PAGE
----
Wrapping up a visit to Sudan, the top United Nations peacekeeping official has urged all parties to try and defuse the intensified conflict in Darfur which is impacting families living in the region, as well as the “blue helmets” mandated to protect civilians and support peace efforts.
“We have witnessed deterioration in the security situation. More people have been displaced—over 300,000 since the beginning of this year—due mostly to tribal clashes,” Under-Secretary-General for Peacekeeping Operations, Hervé Ladsous told journalist in the Sudanese capital, Khartoum, on 4 July.
Earlier, he had met with President Omar Al-Bashir and other senior officials to discuss the ongoing peace efforts.
Ladsous reiterated the UN’s support for the Doha Document for Peace in Darfur and urged the Government and the non-signatory movements to cease hostilities and “enter into negotiation immediately.”
The Doha accord, or DDPD, negotiated with the support of the Government of Qatar, forms the basis for a permanent ceasefire and comprehensive peace agreement to end the fighting that began in Darfur 10 years ago, pitting Government forces and allied militia against rebel groups.
The Sudanese Government and two major rebel groups have committed to the DDPD. The Liberation and Justice Movement (LJM) signed on last year; the Justice and Equality Movement (JEM) signed a framework agreement in January 2013.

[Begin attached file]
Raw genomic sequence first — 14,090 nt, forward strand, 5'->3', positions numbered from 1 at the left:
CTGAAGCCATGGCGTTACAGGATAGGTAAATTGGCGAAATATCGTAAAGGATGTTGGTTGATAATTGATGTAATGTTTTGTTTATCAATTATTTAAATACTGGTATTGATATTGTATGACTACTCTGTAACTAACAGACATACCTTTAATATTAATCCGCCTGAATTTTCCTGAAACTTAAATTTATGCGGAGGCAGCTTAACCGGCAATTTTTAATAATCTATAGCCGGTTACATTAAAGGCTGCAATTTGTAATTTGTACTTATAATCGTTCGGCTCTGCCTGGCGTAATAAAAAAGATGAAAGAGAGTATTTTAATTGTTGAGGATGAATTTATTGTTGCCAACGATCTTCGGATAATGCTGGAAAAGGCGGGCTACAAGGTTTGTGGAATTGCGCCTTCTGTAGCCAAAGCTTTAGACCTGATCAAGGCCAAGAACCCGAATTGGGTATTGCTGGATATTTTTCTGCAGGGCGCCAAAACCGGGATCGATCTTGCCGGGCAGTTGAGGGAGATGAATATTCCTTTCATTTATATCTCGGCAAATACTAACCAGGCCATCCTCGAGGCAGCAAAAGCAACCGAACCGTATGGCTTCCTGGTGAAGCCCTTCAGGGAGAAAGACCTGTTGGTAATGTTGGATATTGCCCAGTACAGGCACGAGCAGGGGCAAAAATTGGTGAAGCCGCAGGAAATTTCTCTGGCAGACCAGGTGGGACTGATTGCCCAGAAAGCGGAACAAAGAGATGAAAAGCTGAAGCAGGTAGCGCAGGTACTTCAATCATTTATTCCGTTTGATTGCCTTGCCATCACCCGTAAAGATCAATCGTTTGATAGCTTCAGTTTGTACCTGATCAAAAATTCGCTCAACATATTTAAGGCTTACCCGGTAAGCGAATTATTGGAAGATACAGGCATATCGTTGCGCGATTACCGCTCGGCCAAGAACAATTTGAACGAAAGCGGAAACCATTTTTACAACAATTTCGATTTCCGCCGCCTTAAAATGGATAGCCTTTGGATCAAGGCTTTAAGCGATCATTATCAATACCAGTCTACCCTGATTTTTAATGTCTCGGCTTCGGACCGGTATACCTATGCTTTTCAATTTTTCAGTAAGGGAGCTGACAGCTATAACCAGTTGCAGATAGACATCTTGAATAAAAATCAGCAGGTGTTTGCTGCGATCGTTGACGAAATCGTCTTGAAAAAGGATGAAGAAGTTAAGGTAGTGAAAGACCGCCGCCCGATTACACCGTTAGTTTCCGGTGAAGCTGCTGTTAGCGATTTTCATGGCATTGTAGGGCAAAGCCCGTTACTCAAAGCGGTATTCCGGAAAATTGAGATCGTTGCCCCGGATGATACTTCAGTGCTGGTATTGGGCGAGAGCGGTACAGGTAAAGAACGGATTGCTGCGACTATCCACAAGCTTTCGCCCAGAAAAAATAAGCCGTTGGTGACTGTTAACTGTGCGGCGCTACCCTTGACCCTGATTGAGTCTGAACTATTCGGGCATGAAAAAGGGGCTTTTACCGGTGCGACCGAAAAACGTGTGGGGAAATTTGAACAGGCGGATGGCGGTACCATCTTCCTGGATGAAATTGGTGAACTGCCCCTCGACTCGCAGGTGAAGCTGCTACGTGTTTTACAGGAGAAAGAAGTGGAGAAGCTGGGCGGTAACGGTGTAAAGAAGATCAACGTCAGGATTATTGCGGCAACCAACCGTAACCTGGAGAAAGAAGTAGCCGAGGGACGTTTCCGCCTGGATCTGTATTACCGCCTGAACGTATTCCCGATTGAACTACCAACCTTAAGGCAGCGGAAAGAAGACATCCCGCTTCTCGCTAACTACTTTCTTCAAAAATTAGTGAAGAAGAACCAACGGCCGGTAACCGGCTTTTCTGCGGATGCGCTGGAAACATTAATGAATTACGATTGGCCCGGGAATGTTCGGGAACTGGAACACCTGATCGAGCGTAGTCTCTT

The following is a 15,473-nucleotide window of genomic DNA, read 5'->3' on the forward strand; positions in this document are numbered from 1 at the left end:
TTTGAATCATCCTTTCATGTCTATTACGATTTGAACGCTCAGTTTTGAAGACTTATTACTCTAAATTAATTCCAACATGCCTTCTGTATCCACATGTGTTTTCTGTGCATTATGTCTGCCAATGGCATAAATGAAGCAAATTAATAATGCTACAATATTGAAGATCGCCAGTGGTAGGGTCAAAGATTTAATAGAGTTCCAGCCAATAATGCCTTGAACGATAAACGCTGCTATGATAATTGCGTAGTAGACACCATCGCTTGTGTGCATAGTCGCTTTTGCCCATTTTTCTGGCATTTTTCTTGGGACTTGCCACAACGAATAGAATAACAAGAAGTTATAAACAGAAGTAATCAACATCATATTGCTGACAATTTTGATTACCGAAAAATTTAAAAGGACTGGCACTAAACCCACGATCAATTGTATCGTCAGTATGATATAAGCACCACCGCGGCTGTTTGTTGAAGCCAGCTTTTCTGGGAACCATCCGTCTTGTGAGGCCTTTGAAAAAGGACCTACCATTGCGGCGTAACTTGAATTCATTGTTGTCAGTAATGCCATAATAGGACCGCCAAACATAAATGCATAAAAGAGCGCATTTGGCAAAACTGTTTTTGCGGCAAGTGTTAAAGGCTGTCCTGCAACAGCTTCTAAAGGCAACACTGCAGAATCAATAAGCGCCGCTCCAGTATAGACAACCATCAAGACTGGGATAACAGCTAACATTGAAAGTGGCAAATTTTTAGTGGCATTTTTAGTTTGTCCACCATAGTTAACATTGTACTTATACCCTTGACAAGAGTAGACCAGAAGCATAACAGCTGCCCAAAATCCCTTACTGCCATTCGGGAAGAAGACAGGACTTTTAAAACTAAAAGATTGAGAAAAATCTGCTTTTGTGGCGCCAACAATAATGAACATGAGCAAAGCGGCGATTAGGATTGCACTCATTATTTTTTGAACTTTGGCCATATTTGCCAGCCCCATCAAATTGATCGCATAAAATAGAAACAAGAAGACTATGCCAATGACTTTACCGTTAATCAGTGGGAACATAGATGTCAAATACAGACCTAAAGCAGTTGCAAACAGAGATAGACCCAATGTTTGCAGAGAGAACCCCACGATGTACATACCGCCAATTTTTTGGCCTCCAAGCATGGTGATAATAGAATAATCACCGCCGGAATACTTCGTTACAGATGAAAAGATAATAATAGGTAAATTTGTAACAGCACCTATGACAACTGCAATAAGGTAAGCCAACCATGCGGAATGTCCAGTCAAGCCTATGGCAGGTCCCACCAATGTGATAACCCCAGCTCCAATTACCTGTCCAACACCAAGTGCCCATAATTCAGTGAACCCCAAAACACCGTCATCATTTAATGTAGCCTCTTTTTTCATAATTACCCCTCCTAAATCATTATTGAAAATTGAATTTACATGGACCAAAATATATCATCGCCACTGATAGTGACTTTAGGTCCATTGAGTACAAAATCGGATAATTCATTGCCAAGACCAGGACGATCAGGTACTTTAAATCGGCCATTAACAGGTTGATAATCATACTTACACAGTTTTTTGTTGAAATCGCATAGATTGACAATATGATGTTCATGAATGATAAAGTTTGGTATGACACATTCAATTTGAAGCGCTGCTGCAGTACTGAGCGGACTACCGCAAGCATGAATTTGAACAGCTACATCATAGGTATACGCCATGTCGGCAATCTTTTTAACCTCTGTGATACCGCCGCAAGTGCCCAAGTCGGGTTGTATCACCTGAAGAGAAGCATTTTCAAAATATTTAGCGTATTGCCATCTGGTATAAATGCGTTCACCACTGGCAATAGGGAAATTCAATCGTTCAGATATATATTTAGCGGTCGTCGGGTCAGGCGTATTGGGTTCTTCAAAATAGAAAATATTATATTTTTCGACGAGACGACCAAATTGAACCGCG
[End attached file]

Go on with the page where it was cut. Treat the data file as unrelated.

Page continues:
During a media conference, Ladsous also condemned an attack on the UN near Labado, East Darfur. Three “blue helmets” were injured on 3 July when an unidentified armed group ambushed a joint African Union-United Nations Mission in Darfur (UNAMID) convoy.
“Attacks on peacekeepers are a crime,” he stressed, noting the peacekeeper’s robust response to the attack and calling for those responsible to be apprehended and prosecuted.
In violation of international humanitarian law, a UNAMID ambulance was also fired upon during the attack.
Ladsous visited the injured peacekeepers this morning at a Mission hospital in Nyala, southern Darfur.
During his three-day visit, Ladsous met with the Governor and other members of local government in El Daein, East Darfur state, as well as leaders of the Native Administration and civil society, and internally displaced people at the Neem camp.
Regarding relations between Sudan and South Sudan, Ladsous called on the Governments of both countries to fully implement the 27 September 2012 Agreements and resolve all disputes through the bilateral mechanisms provided for in these accords.
The agreements – signed in Addis Ababa, the Ethiopian capital, under the auspices of the African Union High-Level Implementation Panel – includes provisions on security, the common border and economic relations aimed at enabling the two nations to fulfil their obligations under a so-called roadmap for easing tensions, facilitating the resumption of negotiations on post-secession relations and normalizing the relations between the two countries.
In meetings, Ladsous also expressed concern over the security and humanitarian situation in Southern Kordofan and Blue Nile states.
The visit to Sudan is part of Ladsous’ wider tour in Africa which included stops in Mali where UN peacekeeping troops known as the African-led International Support Mission to Mali (AFISMA) have taken over security duties. Ladsous heads next to South Sudan.